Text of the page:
The MICS team are connecting remotely with the project partners and citizen scientists during the coronavirus lockdown.  In work package 4 we have been having regular tele-conference calls with our MICS case study leads to develop co-design sessions for citizen scientists. We are keeping in regular contact with citizen scientists via email and phone. For example, in the Italian case study, we are designing citizen science questionnaires to learn about volunteer’s knowledge of environmental problems that can be completed at home. We are also investigating the possibility of holding remote citizen science co-design workshops using online platforms. Whilst we cannot meet face-to-face with our citizen scientists, the conversations never stop! Communication is a vital tool in any citizen science project whether it’s face-to-face or virtually, talking is really important for the success of any citizen science project.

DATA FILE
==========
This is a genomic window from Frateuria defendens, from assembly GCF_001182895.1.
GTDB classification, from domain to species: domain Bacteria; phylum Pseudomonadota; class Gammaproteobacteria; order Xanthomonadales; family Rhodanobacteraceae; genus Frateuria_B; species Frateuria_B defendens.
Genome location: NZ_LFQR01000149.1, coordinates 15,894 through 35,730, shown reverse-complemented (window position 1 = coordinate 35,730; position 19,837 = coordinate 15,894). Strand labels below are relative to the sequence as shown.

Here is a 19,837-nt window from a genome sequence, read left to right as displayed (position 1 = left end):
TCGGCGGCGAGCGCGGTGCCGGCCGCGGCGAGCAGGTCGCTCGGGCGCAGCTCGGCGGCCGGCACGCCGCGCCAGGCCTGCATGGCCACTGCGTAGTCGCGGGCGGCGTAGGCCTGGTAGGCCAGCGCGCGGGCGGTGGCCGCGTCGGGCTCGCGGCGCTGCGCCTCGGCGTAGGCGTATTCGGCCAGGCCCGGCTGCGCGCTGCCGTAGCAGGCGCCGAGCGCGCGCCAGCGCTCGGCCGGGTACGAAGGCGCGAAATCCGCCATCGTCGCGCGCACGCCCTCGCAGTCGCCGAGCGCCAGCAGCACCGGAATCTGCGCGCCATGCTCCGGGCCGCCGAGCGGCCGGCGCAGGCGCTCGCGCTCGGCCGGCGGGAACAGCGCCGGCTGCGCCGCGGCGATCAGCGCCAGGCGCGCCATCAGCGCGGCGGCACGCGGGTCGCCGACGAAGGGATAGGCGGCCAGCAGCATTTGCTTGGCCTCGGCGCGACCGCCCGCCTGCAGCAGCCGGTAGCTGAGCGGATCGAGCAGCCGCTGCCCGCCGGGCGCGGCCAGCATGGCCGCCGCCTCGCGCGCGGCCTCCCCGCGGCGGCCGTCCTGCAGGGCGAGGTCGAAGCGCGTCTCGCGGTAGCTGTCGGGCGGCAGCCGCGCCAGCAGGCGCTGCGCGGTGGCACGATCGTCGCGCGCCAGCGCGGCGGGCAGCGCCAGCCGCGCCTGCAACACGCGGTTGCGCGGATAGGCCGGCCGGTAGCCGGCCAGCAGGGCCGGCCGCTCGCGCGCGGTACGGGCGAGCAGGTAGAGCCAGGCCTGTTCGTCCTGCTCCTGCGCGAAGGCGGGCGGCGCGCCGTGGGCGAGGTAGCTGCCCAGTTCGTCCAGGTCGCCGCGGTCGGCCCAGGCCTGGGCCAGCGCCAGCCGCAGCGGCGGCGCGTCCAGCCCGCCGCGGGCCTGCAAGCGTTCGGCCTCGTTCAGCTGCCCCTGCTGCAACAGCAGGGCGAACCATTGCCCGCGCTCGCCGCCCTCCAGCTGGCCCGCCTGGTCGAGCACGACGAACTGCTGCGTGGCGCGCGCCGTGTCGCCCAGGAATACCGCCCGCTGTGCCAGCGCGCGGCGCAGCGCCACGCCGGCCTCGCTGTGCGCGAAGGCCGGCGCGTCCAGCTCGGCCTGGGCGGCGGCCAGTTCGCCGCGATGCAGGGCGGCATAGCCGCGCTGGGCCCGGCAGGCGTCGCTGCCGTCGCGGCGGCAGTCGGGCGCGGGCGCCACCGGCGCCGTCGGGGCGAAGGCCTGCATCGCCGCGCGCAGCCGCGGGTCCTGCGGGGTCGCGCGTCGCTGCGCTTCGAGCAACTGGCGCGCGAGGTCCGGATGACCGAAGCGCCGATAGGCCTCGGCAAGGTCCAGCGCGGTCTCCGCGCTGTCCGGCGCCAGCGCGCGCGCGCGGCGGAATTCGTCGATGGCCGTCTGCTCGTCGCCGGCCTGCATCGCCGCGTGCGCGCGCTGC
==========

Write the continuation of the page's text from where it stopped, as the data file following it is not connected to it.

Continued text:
Image credit: iStock\mammuth

What have we learnt about impact?
by Sasha Woods

We’ve been interviewing project coordinators about impact; how they define it, measure it and assess it within their projects. We’ve been collecting and analysing their answers, in an effort to better design the platform to suit their needs. You can read a little bit about the projects we’ve been investigating here: https://mics.tools/lab

We have learnt a great deal from speaking to project coordinators, but here are some of the highlights:

Lesson 1: Impact is hard to define